Pretoria News - - OPINION - | MO­HAMED TAHA The Con­ver­sa­tion Taha is a PhD can­di­date, SOAS, at the Univer­sity of Lon­don

THE 21-gun salute fired in east­ern Cairo dur­ing the burial of late pres­i­dent Hosni Mubarak was an el­e­gant end to the life of a man pre­oc­cu­pied with build­ing his im­age.

In my book, The Arab Split,I em­pha­sised how Mubarak was keen to build his rep­u­ta­tion as a gen­tle­man pres­i­dent, beloved by his peo­ple and re­spected by lead­ers the world over.

Mubarak be­came the longest­serv­ing pres­i­dent of Egypt, stay­ing al­most 30 years in power. He sur­vived by build­ing on his tal­ents for self-pro­mo­tion, while con­trol­ling or sti­fling po­lit­i­cal op­po­si­tion.

My re­search on Mubarak in 2015 found that his long stay in power was founded upon build­ing a per­son­al­ity cult.

Pro­fes­sor of pol­i­tics at the Univer­sity of East Anglia, John Street, has ar­gued that politi­cians and celebri­ties share a com­mon iden­tity. To suc­ceed in the new glob­alised celebrity cul­ture, politi­cians have to rely on self-pro­mo­tion, ad­ver­tis­ing, tar­get­ing and brand­ing.

Ac­cord­ing to Street, mod­ern pol­i­tics has be­come more mar­ket­ing than sci­ence.

Mubarak man­aged to do that very well. He hired a top jour­nal­ist to write his speeches and he was very keen to have ex­ten­sive cov­er­age of all his ac­tiv­i­ties. Pro­pa­ganda was one of his main tools in build­ing his im­age, and the brain­wash­ing of the masses re­ver­ber­ates back to French psy­chol­o­gist Gus­tave le Bon’s no­tion of the psy­chol­ogy of the masses.

When he came into of­fice Mubarak promised to de­fend democ­racy in Egypt. None­the­less, the po­lit­i­cal sys­tem he adopted was au­thor­i­tar­ian. Uni­ver­sal rights such as free­dom of speech and as­sem­bly were tram­pled upon.

His in­ter­na­tional im­age was par­tic­u­larly im­por­tant. Mubarak be­came a lead­ing voice in the Is­raeli and Pales­tinian con­flict, pro­mot­ing ag­gres­sively the idea of a two-state so­lu­tion.

In 1989, his im­age was given a ma­jor boost when he raised the Egyp­tian flag on Taba, the re­sort that Israel kept un­der its au­thor­ity.

An­other mo­ment of in­ter­na­tional lime­light for Mubarak was Sad­dam Hus­sein’s in­va­sion of Kuwait.

Egyp­tians fought along­side the Amer­i­cans to fa­cil­i­tate the Kuwait “lib­er­a­tion”. On the back of this Mubarak man­aged to re­turn the Arab League head­quar­ters to Cairo af­ter 10 years of boy­cott.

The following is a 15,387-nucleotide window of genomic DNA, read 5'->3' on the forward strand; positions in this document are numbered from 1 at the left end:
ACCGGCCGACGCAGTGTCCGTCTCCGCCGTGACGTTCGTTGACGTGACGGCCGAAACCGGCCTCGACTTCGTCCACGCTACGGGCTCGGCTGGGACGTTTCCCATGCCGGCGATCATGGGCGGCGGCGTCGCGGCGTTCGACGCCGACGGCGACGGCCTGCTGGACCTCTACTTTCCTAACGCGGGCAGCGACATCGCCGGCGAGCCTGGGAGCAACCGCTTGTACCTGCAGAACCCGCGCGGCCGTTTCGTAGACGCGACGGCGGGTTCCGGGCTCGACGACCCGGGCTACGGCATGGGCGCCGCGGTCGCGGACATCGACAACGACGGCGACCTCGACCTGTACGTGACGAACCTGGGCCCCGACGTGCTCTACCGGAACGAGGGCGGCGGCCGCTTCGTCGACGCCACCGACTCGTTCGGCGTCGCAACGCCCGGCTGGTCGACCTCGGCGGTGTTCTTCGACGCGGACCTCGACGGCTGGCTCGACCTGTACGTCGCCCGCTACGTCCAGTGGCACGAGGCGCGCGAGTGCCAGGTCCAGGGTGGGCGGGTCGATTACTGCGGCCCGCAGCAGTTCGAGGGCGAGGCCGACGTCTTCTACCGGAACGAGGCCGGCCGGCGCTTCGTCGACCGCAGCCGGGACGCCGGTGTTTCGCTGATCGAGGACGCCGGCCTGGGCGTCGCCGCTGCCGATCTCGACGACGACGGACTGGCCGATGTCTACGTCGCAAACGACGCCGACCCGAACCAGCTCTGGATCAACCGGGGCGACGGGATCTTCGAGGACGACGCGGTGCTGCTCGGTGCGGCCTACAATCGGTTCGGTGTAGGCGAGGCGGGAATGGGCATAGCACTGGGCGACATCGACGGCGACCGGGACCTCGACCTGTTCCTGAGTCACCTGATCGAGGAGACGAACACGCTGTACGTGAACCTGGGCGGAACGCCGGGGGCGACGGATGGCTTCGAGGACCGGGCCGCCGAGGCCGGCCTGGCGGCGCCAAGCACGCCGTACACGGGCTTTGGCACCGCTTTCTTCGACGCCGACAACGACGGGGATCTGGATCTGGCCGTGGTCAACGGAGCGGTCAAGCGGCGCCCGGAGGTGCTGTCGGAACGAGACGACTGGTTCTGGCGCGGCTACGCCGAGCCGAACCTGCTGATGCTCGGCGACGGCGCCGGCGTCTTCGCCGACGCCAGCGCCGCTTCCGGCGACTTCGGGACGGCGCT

Back at home Mubarak did less well. His re­la­tion­ship with the op­po­si­tion grew steadily worse, reach­ing an all-time low in 2010, when he de­cided to ex­clude all op­po­si­tion from the par­lia­ment.

Last but not least, Mubarak was groom­ing his son Ga­mal to suc­ceed him as a pres­i­dent. These ef­forts were silently op­posed by the army but they had the chance to have their say dur­ing the Jan­uary 2011 up­ris­ing, when they re­fused to sup­port Mubarak.

When it came to the Mus­lim Brother­hood, Mubarak al­lowed the or­gan­i­sa­tion a level of free­dom. He al­lowed it to grow and con­trol stu­dent unions and most of the pro­fes­sional or­gan­i­sa­tions – such as those for doc­tors, engi­neers and teach­ers. But his regime made sure it was al­ways un­der con­trol.

The fact that Mubarak’s mil­i­tary fu­neral with full hon­ours was at­tended by the Egyp­tian pres­i­dent Ab­del Fat­tah el Sisi will keep fu­ture Egyp­tian gen­er­a­tions in ut­ter con­fu­sion.

Was this the pres­i­dent who drove mil­lions of Egyp­tians on to the streets in 2011?

What were the feel­ings of thou­sands of Egyp­tian fam­i­lies who lost a loved one, or have a fam­ily mem­ber liv­ing with an in­jury or who were tor­tured dur­ing that “rev­o­lu­tion”?

Many have not yet heard an an­swer about who killed or in­jured their loved ones.

The highly for­mal mil­i­tary fu­neral held one solid truth. The mil­i­tary is still in charge in Egypt, as it has been for the past 70 years.

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